In the past, panels of leaders have presented ethical, managerial and corporate leadership perspectives on how to manage diversity in a corporate environment. In particular, the panel discussed issues such as why diversity positively impacts the bottom line and what changes companies are making to manage a diverse workforce.

After all panel discussions, Leadership and Ethics Week hosts an ethics competition in which students are asked to provide a thorough analysis of a complex business case that includes ethical dilemmas. Each Bauer student is eligible to apply for the competition. A small number of students are selected by Bauer staff and randomly sorted into teams. The competition requires each team to prepare an oral presentation that proposes a solution to an ethical dilemma contained within a business case. Teams of approximately four members present their proposed solutions to the business case. Each member of the group include a Bauer faculty member, a University of Houston Law Center faculty, and two corporate executives sponsoring the Leadership and Ethics Week.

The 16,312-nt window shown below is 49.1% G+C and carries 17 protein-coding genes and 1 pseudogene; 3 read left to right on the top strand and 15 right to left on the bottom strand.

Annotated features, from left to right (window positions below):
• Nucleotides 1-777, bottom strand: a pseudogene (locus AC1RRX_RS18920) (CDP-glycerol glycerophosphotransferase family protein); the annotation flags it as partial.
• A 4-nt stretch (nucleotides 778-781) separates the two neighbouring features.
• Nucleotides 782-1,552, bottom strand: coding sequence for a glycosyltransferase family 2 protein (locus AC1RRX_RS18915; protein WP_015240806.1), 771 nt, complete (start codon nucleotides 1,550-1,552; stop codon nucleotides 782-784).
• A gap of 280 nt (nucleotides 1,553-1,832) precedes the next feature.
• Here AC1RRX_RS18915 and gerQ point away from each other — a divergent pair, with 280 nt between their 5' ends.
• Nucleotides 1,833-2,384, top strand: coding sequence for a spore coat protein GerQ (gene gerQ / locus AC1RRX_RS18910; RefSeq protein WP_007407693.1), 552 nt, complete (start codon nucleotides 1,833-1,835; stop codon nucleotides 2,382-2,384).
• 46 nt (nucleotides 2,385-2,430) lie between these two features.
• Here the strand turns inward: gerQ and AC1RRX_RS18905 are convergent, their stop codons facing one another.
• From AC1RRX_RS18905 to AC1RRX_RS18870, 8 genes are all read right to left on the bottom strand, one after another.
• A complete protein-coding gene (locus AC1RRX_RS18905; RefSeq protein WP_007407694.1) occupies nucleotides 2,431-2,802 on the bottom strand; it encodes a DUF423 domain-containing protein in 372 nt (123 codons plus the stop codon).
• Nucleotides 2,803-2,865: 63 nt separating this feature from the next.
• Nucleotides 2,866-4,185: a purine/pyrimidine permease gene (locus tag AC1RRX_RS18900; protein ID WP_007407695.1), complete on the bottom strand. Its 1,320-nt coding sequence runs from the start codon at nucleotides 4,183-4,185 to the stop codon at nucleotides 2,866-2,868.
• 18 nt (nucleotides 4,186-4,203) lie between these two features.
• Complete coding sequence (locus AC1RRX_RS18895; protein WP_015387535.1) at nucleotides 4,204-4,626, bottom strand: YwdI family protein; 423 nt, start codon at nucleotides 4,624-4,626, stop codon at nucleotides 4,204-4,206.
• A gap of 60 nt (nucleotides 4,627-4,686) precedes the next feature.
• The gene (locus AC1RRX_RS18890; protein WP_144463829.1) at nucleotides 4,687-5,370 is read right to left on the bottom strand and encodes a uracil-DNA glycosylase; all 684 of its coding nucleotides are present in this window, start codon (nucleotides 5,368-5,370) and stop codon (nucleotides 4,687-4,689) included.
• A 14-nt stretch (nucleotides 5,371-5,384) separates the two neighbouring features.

At the end of Leadership and Ethics Week, a keynote speaker closes the week's activities with an inspirational message to a select group of students. Attendance is limited to 100 students and requires nomination by a faculty member. Eligible students are those who demonstrate leadership qualities in the classroom and/or extracurricular activities. In 2004, the keynote speaker was Karen Walrond, Chief of Staff of Halliburton Energy Services. During the closing ceremonies, select students are presented with awards for outstanding service to the Bauer College.